Close-Up takes as its central subject a rather bizarre crime whose significance and uniqueness seems lost on most of those involved. In 1989, a poor Iranian man named Hossein Sabzian was arrested for impersonating nationally celebrated filmmaker Moshen Makhmalbaf to a middle-class family. The motive – as the victims of this crime speculated on the many other crimes Sabzian could have committed during his deception – was not burglary or any inclinations toward violence, but simply maintaining the obvious connection between Sabzian and the family over a shared affection for the filmmaker and, implicitly, cinema itself. Though no serious crime had been committed, the family feels (rightfully I would say, but this is not a film about diametric conceptions of justice or morality) that their privacy and well-meaning had been taken advantage of. The crime Mr. Sabzian is tried for is a crime this and many films could rightfully be accused of committing: fraud.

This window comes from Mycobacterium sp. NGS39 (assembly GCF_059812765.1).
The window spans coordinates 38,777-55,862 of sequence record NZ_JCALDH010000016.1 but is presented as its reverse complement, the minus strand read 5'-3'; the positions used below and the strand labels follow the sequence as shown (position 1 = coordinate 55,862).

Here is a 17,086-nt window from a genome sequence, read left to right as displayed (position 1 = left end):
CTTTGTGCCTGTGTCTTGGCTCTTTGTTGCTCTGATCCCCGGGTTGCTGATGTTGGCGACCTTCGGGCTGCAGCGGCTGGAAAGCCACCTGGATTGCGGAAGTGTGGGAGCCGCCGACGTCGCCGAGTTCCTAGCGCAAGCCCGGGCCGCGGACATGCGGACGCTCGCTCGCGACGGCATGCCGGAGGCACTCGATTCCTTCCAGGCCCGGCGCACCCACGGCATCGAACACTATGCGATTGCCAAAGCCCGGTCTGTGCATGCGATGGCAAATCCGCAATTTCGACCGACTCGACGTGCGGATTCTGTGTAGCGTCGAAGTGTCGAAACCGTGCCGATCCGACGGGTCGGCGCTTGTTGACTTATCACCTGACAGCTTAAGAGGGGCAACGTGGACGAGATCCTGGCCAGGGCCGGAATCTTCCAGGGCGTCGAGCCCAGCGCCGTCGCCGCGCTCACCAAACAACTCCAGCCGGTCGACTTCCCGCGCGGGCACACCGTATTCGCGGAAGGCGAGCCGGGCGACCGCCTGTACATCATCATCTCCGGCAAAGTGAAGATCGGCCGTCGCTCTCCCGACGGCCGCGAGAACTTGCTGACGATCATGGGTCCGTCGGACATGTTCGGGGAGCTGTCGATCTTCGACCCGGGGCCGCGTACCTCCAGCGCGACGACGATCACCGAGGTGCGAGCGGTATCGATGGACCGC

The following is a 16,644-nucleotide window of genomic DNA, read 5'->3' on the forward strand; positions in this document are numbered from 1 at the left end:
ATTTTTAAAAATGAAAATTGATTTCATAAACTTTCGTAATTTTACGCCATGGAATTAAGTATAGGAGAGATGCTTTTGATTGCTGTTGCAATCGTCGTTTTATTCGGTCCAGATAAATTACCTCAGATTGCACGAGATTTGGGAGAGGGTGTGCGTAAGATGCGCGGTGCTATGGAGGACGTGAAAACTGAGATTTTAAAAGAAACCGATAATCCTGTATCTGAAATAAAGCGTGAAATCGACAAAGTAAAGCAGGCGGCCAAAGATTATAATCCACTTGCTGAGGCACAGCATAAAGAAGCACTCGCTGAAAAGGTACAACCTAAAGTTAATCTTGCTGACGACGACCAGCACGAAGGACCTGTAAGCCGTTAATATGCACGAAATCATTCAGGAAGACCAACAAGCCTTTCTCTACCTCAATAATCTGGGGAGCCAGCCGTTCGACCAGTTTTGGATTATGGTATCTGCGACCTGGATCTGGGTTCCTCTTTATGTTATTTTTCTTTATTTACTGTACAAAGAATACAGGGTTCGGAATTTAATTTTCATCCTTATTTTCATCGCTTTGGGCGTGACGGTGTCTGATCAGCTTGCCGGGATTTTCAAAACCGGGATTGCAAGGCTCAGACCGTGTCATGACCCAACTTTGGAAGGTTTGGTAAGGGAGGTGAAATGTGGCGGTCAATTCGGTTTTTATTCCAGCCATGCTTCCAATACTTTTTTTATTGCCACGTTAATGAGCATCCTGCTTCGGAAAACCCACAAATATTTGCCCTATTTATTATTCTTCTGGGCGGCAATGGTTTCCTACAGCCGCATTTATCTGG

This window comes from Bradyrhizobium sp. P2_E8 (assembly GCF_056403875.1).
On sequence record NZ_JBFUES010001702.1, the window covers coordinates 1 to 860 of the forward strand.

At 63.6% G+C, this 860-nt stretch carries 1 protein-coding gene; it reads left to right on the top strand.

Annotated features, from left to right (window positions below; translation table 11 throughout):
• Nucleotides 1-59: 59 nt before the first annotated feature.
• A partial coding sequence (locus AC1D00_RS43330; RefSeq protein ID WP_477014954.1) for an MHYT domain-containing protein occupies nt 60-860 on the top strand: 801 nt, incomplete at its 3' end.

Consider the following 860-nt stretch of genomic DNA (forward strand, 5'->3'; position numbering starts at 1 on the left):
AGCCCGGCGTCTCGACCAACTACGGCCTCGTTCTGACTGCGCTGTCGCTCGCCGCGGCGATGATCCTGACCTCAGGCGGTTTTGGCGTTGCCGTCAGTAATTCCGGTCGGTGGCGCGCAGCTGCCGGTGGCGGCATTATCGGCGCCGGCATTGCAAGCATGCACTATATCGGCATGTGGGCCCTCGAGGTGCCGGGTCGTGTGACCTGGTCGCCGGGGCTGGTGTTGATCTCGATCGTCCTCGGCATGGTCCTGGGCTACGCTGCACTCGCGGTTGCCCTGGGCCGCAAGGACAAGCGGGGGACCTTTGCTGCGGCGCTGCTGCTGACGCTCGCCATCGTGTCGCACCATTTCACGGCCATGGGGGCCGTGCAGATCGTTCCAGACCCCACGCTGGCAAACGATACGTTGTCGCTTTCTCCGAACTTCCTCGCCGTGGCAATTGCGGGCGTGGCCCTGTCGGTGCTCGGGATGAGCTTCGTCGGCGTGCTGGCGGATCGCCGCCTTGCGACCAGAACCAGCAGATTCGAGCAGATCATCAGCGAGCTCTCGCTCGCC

One thing is seemingly obvious about watching Close-Up: it is divided between footage taken from Sabzian’s trial and recreations of his interactions surrounding the crime. The distinction is formally evident, as the trial scenes are shut roughly on grainy, washed out 16mm film with echoing sound and lacking in compositional sleekness, while the reenactments are cinematically structured (the existence, for instance, of the dramatic close-up rather than a confessional courtroom shot of a similar type, the meaningful difference between the two no doubt motivating the film’s title) and gorgeously executed on professional 35mm.